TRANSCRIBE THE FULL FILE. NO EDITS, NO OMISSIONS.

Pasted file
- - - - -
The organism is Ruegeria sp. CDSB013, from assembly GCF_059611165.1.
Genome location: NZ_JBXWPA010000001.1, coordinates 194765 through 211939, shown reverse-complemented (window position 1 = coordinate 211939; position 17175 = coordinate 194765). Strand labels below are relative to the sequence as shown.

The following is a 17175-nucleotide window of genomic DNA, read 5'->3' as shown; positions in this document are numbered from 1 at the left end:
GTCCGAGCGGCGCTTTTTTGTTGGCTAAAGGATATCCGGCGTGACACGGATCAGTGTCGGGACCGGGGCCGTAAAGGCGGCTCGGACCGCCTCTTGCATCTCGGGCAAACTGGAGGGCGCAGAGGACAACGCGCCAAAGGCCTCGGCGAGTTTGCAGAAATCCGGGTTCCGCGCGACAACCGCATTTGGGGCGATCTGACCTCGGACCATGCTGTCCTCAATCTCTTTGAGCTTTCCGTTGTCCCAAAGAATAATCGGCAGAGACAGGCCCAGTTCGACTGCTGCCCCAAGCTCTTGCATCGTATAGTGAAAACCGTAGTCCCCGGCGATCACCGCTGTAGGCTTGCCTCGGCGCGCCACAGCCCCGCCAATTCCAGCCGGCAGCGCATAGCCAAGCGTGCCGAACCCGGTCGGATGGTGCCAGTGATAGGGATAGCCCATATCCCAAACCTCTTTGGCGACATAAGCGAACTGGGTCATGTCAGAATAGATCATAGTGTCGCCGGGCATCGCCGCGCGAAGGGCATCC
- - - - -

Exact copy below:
The organism is Ruegeria sp. CDSB013, from assembly GCF_059611165.1.
Genome location: NZ_JBXWPA010000001.1, coordinates 194765 through 211939, shown reverse-complemented (window position 1 = coordinate 211939; position 17175 = coordinate 194765). Strand labels below are relative to the sequence as shown.

The following is a 17175-nucleotide window of genomic DNA, read 5'->3' as shown; positions in this document are numbered from 1 at the left end:
GTCCGAGCGGCGCTTTTTTGTTGGCTAAAGGATATCCGGCGTGACACGGATCAGTGTCGGGACCGGGGCCGTAAAGGCGGCTCGGACCGCCTCTTGCATCTCGGGCAAACTGGAGGGCGCAGAGGACAACGCGCCAAAGGCCTCGGCGAGTTTGCAGAAATCCGGGTTCCGCGCGACAACCGCATTTGGGGCGATCTGACCTCGGACCATGCTGTCCTCAATCTCTTTGAGCTTTCCGTTGTCCCAAAGAATAATCGGCAGAGACAGGCCCAGTTCGACTGCTGCCCCAAGCTCTTGCATCGTATAGTGAAAACCGTAGTCCCCGGCGATCACCGCTGTAGGCTTGCCTCGGCGCGCCACAGCCCCGCCAATTCCAGCCGGCAGCGCATAGCCAAGCGTGCCGAACCCGGTCGGATGGTGCCAGTGATAGGGATAGCCCATATCCCAAACCTCTTTGGCGACATAAGCGAACTGGGTCATGTCAGAATAGATCATAGTGTCGCCGGGCATCGCCGCGCGAAGGGCATCC